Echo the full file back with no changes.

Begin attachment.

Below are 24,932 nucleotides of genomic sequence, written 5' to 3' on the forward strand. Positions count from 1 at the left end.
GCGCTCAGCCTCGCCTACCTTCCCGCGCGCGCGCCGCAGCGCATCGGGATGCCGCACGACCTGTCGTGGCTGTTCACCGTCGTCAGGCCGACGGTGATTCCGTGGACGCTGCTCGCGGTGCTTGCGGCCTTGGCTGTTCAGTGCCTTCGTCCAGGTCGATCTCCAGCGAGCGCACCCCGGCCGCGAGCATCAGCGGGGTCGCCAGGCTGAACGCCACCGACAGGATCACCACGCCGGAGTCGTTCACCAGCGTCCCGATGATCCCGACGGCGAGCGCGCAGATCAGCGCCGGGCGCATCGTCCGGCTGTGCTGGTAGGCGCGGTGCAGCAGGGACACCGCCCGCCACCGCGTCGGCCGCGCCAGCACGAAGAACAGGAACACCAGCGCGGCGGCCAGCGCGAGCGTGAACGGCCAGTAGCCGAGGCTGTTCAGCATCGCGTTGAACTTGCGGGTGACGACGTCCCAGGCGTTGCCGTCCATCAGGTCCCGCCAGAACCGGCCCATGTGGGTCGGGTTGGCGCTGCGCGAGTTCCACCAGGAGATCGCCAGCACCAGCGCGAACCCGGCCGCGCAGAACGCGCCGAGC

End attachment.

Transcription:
Below are 24,932 nucleotides of genomic sequence, written 5' to 3' on the forward strand. Positions count from 1 at the left end.
GCGCTCAGCCTCGCCTACCTTCCCGCGCGCGCGCCGCAGCGCATCGGGATGCCGCACGACCTGTCGTGGCTGTTCACCGTCGTCAGGCCGACGGTGATTCCGTGGACGCTGCTCGCGGTGCTTGCGGCCTTGGCTGTTCAGTGCCTTCGTCCAGGTCGATCTCCAGCGAGCGCACCCCGGCCGCGAGCATCAGCGGGGTCGCCAGGCTGAACGCCACCGACAGGATCACCACGCCGGAGTCGTTCACCAGCGTCCCGATGATCCCGACGGCGAGCGCGCAGATCAGCGCCGGGCGCATCGTCCGGCTGTGCTGGTAGGCGCGGTGCAGCAGGGACACCGCCCGCCACCGCGTCGGCCGCGCCAGCACGAAGAACAGGAACACCAGCGCGGCGGCCAGCGCGAGCGTGAACGGCCAGTAGCCGAGGCTGTTCAGCATCGCGTTGAACTTGCGGGTGACGACGTCCCAGGCGTTGCCGTCCATCAGGTCCCGCCAGAACCGGCCCATGTGGGTCGGGTTGGCGCTGCGCGAGTTCCACCAGGAGATCGCCAGCACCAGCGCGAACCCGGCCGCGCAGAACGCGCCGAGC